What IS a Financial power of attorney, anyway?
You’ve probably heard you need to have a financial power of attorney in place, but the whole thing seems a little ambiguous . . . what does this important legal document (which is a necessary part of a complete estate plan) actually mean? Let’s cover the basics.
SIX “MUST HAVE” DOCUMENTS OF YOUR ESTATE PLAN
As discussed in this previous blog post overview , there are six documents that should be part of most everyone’s estate plan:
- Estate planning questionnaire
- Power of attorney for health care
- Power of attorney for financial matters
- Disposition of personal property
- Disposition of final remains
In a follow-up blog post, we considered the basics of a will.
And, in my latest blog post, we discussed the power of attorney for health care.
Let’s move on, now, to the financial power of attorney.
WHAT IS A FINANCIAL POWER OF ATTORNEY?
A financial power of attorney (“POA”) is a legal document that designates someone (an “agent,” sometimes also called an “attorney-in-fact”) to handle your financial decisions on your behalf, if you are unable to do so while living, due to illness, injury, and/or lack of mental capacity.
IMMEDIATE VERSUS SPRINGING
There are two main types of financial power of attorney I offer my clients.
- Immediate power—effective from the moment you sign it, without any medical certification; while immediate, you do not lose control of your affairs. (This is typically what I recommend.)
- Springing power—becomes effective only upon medical certification that you are unable to carry on your legal and financial affairs.
WHAT HAPPENS IF I DON’T HAVE A FINANCIAL POA?
If you don’t have a financial POA, and you were to become incapacitated, any financial decisions would need to be made by a court-appointed conservator. Under a court’s direction, the conservator would handle your financial matters. To have a conservator appointed by a court is a quite expensive and time-consuming process, especially compared with the relative simplicity of executing a financial POA. Also, court proceedings generally being public, having a court consider whether or not you are “competent” to handle your own financial matters, is potentially embarrassing. Futher, you’d much rather leave your important financial decisions to a person you love and trust, over someone a court appoints (a court may not pick who you’d want).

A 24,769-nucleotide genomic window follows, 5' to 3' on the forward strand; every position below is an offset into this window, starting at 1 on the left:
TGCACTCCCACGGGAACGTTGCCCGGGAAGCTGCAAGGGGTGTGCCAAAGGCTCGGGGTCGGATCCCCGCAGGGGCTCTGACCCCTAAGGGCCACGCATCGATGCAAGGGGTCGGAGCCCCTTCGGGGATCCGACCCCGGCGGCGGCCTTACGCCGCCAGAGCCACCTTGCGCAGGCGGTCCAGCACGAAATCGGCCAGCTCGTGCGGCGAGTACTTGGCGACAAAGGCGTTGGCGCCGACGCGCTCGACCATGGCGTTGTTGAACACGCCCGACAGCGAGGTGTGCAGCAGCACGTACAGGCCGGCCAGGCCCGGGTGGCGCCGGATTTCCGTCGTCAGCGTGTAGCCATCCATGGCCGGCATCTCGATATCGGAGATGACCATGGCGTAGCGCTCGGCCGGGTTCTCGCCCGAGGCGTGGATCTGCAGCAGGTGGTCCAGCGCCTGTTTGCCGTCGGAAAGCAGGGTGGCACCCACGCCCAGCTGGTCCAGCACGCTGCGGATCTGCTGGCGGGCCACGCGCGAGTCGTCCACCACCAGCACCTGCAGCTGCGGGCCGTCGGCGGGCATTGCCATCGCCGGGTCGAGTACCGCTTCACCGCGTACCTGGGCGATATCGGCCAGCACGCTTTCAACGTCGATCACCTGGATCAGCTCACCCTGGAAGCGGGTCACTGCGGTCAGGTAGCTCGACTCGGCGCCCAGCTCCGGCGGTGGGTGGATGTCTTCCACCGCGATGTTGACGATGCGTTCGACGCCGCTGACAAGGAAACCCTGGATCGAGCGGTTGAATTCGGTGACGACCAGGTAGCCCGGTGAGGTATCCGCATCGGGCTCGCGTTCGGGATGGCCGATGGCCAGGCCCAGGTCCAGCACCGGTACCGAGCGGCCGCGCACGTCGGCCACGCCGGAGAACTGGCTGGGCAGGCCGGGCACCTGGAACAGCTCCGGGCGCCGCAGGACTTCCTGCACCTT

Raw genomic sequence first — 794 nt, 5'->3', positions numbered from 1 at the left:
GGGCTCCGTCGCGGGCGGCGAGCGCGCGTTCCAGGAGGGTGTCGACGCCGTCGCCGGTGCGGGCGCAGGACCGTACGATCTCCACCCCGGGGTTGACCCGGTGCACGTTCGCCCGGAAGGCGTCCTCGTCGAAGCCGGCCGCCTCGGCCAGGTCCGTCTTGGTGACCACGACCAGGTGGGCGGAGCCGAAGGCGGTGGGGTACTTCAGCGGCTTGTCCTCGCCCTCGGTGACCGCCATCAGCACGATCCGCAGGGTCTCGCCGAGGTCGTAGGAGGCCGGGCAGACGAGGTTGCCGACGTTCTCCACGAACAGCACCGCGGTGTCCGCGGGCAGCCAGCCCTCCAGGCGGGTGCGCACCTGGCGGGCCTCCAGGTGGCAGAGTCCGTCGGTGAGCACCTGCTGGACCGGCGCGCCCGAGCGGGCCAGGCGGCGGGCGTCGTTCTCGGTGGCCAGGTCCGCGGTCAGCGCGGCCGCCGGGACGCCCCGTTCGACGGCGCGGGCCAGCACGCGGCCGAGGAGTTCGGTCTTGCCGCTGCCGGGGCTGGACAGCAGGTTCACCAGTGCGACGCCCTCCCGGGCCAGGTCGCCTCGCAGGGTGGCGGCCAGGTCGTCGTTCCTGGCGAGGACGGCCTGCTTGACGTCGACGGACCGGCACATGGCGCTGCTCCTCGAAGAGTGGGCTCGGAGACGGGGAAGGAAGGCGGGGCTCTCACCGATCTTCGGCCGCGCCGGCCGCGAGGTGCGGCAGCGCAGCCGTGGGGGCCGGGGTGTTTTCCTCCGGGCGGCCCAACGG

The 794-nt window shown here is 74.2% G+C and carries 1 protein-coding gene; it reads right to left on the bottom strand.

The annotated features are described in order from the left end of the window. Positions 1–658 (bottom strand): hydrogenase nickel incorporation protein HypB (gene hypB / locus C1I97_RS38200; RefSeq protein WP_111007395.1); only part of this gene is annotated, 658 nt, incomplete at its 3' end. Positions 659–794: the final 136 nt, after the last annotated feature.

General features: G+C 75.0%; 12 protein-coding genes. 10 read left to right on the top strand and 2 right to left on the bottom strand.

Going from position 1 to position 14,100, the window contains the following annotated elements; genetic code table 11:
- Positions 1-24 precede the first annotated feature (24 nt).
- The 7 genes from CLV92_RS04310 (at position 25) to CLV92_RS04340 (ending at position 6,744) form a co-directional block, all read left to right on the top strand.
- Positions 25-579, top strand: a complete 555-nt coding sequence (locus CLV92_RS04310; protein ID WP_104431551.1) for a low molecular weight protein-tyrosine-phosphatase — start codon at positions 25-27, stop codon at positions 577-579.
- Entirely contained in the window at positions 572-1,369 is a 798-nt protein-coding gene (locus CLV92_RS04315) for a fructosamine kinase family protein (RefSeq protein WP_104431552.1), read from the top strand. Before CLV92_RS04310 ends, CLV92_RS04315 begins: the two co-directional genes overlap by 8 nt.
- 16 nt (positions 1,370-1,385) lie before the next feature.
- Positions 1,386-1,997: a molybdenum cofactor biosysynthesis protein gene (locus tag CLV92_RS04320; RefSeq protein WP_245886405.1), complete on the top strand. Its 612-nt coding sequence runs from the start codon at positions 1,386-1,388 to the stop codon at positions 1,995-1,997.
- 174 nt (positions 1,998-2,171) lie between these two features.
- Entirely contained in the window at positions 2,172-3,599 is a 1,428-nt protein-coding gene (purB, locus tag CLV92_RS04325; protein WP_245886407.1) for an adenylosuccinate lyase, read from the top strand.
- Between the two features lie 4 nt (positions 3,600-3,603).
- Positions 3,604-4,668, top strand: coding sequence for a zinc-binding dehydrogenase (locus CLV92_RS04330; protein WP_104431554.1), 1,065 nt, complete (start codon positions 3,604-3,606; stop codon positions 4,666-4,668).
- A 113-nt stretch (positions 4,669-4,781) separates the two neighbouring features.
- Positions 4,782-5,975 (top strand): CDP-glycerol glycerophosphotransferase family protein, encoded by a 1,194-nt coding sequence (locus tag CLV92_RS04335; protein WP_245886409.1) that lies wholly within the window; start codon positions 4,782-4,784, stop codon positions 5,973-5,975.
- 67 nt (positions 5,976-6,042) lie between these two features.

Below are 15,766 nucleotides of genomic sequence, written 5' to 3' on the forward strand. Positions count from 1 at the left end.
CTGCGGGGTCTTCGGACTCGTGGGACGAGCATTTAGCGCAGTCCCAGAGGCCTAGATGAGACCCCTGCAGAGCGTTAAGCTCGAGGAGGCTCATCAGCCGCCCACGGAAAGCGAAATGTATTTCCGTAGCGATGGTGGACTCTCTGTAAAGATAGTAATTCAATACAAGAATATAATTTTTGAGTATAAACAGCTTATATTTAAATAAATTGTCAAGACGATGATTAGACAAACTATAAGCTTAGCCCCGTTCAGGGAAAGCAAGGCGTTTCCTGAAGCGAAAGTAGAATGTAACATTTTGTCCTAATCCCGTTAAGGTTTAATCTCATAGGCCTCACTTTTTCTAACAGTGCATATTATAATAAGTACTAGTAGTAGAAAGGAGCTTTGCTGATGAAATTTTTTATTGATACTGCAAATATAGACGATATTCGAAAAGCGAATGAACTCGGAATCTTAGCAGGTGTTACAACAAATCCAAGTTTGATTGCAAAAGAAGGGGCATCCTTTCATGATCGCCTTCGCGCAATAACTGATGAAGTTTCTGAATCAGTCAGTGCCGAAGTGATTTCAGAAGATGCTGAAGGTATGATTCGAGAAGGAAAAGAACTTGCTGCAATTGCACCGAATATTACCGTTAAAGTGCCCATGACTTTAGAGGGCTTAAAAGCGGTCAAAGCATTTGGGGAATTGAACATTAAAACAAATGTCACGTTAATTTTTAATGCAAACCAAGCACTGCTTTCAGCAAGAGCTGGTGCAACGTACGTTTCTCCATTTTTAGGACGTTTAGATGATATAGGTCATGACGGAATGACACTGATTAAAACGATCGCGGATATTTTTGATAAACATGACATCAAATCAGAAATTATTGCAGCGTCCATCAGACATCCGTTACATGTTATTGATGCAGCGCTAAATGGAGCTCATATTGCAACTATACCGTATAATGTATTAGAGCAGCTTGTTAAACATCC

AFTER I DIE, CAN MY AGENT CONTINUE TO OPERATE UNDER MY FINANCIAL POA?
A common misperception is that your agent will be able to use this power after your death. Not true! Upon death, your financial POA terminates and your will and/or trust kick in to guide decision making in your absence.
Put another way, at your death, your agent’s powers are automatically revoked. The representative appointed through the probate process will carry out your estate plan.
WHO SHOULD I CHOOSE TO SERVE AS AN AGENT UNDER MY FINANCIAL POA?
The agent you name will be managing your finances, so it is critically important to choose someone trustworthy; someone who will not abuse or exploit this power; someone who will listen to your wishes, goals, and objectives, as included in the document or otherwise communicated; and someone who will always look out for your best interests.
If there’s no person in your life you believe trustworthy or capable enough to be your executor, or you don’t want to burden with the role, you have another option: appointing a corporate executor or trustee. You can find corporate executors and trustees at banks and private investment firms. They usually charge a fee based on the size of the estate, but corporate executors and trustees have the advantages of experience, a dedicated staff, and impartiality. The latter quality is particularly important if there are complicated family dynamics, such as blended families or bad blood.
You also have the option of designating a successor agent who can take over if the original agent is unable or unwilling to serve. This is highly recommended.
WHO SHOULD RECEIVE A COPY OF MY FINANCIAL POA?
I recommend that the person named as agent and any person named as a successor agent should receive a copy of your financial POA. You may also wish to share a copy with your financial institution(s), such as your bank/credit union, as well as with your financial advisor and/or accountant.
CAN I REVOKE MY FINANCIAL POA?
Yes, you may revoke the financial POA at any time. You can also amend the financial POA (change it, revise it, etc.) at any time.
ARE THERE OTHER ESTATE PLANNING DOCUMENTS I NEED?
Yes, definitely! There are six “must have” estate planning documents. The financial power of attorney is one of these documents that create a basic, overall estate plan.
WHO NEEDS A FINANCIAL POA?
I’m a staunch believer that every adult Iowan needs an estate plan—including young professionals, newlyweds, the non-wealthy, and especially people with minor children—and, therefore a financial POA. A financial POA can even be incredibly important (but often overlooked) for college students.
*OK, not everything. But many things, let’s say, an excellent start.